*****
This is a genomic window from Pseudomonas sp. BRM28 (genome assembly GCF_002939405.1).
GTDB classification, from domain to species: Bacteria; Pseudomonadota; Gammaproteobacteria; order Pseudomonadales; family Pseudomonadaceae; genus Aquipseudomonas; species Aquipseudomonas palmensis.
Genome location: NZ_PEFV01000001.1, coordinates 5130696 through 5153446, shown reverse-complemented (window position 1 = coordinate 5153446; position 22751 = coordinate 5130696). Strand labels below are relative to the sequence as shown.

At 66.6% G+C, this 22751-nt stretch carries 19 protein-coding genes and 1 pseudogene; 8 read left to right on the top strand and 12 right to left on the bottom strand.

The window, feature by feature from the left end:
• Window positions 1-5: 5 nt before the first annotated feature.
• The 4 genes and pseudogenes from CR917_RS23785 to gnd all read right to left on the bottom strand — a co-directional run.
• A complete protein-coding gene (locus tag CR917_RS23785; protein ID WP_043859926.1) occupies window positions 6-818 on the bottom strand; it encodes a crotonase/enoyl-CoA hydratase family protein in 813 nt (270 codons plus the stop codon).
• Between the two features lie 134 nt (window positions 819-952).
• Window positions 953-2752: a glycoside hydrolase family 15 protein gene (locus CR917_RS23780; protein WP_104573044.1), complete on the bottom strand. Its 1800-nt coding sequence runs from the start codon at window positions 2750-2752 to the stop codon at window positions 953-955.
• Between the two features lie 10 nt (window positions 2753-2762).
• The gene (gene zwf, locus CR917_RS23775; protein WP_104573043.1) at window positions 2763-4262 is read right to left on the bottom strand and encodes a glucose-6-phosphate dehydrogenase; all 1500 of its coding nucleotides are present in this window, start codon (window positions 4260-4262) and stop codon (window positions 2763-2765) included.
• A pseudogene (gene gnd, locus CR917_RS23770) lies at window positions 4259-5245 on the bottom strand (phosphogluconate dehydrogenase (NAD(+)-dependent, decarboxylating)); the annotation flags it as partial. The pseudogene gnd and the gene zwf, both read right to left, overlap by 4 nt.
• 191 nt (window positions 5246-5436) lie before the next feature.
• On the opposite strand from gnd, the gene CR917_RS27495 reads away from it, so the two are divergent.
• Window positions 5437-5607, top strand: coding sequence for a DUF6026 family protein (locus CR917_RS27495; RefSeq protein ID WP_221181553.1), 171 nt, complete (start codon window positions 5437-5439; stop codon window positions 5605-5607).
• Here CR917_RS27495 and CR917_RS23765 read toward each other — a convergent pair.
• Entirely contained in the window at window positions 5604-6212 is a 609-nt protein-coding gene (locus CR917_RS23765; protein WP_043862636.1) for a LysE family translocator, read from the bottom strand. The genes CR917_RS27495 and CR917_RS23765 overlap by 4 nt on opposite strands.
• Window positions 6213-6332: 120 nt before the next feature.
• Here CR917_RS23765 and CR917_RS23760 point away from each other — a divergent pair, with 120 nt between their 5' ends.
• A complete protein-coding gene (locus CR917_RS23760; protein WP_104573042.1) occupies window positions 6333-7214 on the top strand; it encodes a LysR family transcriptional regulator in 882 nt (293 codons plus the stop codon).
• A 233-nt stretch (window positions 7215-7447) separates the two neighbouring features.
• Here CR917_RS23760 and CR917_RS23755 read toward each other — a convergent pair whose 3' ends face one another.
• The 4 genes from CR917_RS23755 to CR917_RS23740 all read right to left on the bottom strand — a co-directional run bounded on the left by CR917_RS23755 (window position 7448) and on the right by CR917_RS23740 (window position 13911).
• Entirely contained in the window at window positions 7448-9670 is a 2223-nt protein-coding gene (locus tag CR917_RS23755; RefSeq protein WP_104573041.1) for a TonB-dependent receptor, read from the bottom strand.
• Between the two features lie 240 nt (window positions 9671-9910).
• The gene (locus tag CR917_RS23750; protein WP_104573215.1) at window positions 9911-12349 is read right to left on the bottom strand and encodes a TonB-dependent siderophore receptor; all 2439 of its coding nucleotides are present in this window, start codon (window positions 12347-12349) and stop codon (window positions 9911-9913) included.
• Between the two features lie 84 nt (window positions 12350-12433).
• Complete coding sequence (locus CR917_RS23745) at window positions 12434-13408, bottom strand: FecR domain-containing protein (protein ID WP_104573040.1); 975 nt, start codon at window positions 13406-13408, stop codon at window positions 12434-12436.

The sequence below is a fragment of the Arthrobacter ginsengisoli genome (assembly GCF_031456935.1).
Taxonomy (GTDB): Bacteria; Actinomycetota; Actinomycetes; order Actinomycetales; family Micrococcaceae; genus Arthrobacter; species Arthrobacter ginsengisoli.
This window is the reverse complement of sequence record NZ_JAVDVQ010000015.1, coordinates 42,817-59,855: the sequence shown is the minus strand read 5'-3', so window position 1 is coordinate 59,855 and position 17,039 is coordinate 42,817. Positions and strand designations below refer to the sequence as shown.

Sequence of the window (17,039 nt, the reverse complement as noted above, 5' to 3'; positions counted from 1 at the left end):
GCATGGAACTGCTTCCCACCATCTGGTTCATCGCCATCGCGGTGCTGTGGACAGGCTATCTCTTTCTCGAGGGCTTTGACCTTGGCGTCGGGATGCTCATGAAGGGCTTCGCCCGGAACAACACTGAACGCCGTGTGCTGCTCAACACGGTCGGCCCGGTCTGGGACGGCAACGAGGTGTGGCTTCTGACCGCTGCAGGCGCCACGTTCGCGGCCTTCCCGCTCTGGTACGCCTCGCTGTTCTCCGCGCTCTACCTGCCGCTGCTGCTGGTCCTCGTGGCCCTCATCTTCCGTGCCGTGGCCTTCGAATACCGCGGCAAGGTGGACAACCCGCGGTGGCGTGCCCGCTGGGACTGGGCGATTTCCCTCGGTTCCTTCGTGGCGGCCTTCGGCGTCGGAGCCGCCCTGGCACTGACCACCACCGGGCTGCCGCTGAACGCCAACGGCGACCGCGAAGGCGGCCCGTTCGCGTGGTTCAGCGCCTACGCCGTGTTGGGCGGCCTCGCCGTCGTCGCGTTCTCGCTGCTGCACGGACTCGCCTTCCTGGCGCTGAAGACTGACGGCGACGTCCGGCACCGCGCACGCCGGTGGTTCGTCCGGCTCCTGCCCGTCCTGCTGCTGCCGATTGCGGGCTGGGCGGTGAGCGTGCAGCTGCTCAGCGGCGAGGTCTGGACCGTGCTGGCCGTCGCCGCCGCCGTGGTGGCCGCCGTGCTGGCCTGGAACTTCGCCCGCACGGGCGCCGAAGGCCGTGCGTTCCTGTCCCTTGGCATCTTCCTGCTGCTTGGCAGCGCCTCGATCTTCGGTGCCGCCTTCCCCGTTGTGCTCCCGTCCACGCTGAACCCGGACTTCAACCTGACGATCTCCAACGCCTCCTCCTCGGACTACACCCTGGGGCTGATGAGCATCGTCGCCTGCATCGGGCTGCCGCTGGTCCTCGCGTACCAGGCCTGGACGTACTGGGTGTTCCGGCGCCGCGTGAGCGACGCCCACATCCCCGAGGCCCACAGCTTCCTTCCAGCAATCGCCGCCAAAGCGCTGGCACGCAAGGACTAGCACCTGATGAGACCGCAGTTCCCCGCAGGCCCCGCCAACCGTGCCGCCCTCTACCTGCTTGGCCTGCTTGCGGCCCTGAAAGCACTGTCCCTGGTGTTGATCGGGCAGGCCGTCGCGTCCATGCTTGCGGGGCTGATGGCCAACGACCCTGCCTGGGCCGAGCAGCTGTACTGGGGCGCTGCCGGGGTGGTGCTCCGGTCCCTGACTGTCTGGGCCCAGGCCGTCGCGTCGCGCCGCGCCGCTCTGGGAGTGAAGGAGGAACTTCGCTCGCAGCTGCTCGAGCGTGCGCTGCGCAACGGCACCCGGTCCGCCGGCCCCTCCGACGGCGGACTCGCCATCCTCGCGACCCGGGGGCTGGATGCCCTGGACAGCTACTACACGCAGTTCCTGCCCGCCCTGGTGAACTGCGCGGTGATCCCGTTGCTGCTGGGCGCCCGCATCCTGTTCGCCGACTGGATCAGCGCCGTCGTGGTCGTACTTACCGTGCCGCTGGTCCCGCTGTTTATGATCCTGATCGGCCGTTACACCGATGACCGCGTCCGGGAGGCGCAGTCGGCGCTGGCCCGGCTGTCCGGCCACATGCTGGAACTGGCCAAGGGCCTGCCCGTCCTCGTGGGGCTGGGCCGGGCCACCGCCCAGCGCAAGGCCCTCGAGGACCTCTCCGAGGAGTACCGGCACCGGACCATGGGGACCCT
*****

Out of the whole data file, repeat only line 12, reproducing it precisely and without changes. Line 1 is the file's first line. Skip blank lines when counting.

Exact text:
• The gene (gene zwf, locus CR917_RS23775; protein WP_104573043.1) at window positions 2763-4262 is read right to left on the bottom strand and encodes a glucose-6-phosphate dehydrogenase; all 1500 of its coding nucleotides are present in this window, start codon (window positions 4260-4262) and stop codon (window positions 2763-2765) included.